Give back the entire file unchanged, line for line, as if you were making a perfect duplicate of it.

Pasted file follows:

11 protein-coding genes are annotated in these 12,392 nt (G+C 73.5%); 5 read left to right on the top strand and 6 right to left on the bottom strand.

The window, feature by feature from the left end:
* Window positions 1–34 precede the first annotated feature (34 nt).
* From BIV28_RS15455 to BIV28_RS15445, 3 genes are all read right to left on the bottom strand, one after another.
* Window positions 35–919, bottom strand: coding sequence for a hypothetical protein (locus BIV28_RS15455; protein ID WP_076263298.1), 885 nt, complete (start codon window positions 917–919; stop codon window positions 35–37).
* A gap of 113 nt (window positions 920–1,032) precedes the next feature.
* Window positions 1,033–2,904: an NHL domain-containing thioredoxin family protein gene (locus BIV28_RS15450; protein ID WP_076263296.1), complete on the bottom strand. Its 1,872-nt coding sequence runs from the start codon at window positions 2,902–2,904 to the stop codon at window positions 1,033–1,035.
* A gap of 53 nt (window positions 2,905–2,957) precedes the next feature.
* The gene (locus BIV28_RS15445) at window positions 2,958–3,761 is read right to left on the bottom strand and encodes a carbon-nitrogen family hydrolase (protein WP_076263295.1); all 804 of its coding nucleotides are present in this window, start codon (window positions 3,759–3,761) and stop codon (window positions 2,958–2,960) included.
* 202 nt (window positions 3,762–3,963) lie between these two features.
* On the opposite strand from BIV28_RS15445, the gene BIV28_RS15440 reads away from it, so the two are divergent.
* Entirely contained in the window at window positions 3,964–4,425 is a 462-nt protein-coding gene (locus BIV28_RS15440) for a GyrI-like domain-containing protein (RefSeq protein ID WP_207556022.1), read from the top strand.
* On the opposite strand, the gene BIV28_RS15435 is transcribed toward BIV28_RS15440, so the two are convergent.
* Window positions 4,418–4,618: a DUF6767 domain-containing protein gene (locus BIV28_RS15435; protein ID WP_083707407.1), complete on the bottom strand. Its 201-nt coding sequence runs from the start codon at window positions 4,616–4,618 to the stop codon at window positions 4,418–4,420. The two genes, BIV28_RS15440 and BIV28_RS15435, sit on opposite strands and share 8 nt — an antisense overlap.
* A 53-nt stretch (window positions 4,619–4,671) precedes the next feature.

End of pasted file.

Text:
11 protein-coding genes are annotated in these 12,392 nt (G+C 73.5%); 5 read left to right on the top strand and 6 right to left on the bottom strand.

The window, feature by feature from the left end:
* Window positions 1–34 precede the first annotated feature (34 nt).
* From BIV28_RS15455 to BIV28_RS15445, 3 genes are all read right to left on the bottom strand, one after another.
* Window positions 35–919, bottom strand: coding sequence for a hypothetical protein (locus BIV28_RS15455; protein ID WP_076263298.1), 885 nt, complete (start codon window positions 917–919; stop codon window positions 35–37).
* A gap of 113 nt (window positions 920–1,032) precedes the next feature.
* Window positions 1,033–2,904: an NHL domain-containing thioredoxin family protein gene (locus BIV28_RS15450; protein ID WP_076263296.1), complete on the bottom strand. Its 1,872-nt coding sequence runs from the start codon at window positions 2,902–2,904 to the stop codon at window positions 1,033–1,035.
* A gap of 53 nt (window positions 2,905–2,957) precedes the next feature.
* The gene (locus BIV28_RS15445) at window positions 2,958–3,761 is read right to left on the bottom strand and encodes a carbon-nitrogen family hydrolase (protein WP_076263295.1); all 804 of its coding nucleotides are present in this window, start codon (window positions 3,759–3,761) and stop codon (window positions 2,958–2,960) included.
* 202 nt (window positions 3,762–3,963) lie between these two features.
* On the opposite strand from BIV28_RS15445, the gene BIV28_RS15440 reads away from it, so the two are divergent.
* Entirely contained in the window at window positions 3,964–4,425 is a 462-nt protein-coding gene (locus BIV28_RS15440) for a GyrI-like domain-containing protein (RefSeq protein ID WP_207556022.1), read from the top strand.
* On the opposite strand, the gene BIV28_RS15435 is transcribed toward BIV28_RS15440, so the two are convergent.
* Window positions 4,418–4,618: a DUF6767 domain-containing protein gene (locus BIV28_RS15435; protein ID WP_083707407.1), complete on the bottom strand. Its 201-nt coding sequence runs from the start codon at window positions 4,616–4,618 to the stop codon at window positions 4,418–4,420. The two genes, BIV28_RS15440 and BIV28_RS15435, sit on opposite strands and share 8 nt — an antisense overlap.
* A 53-nt stretch (window positions 4,619–4,671) precedes the next feature.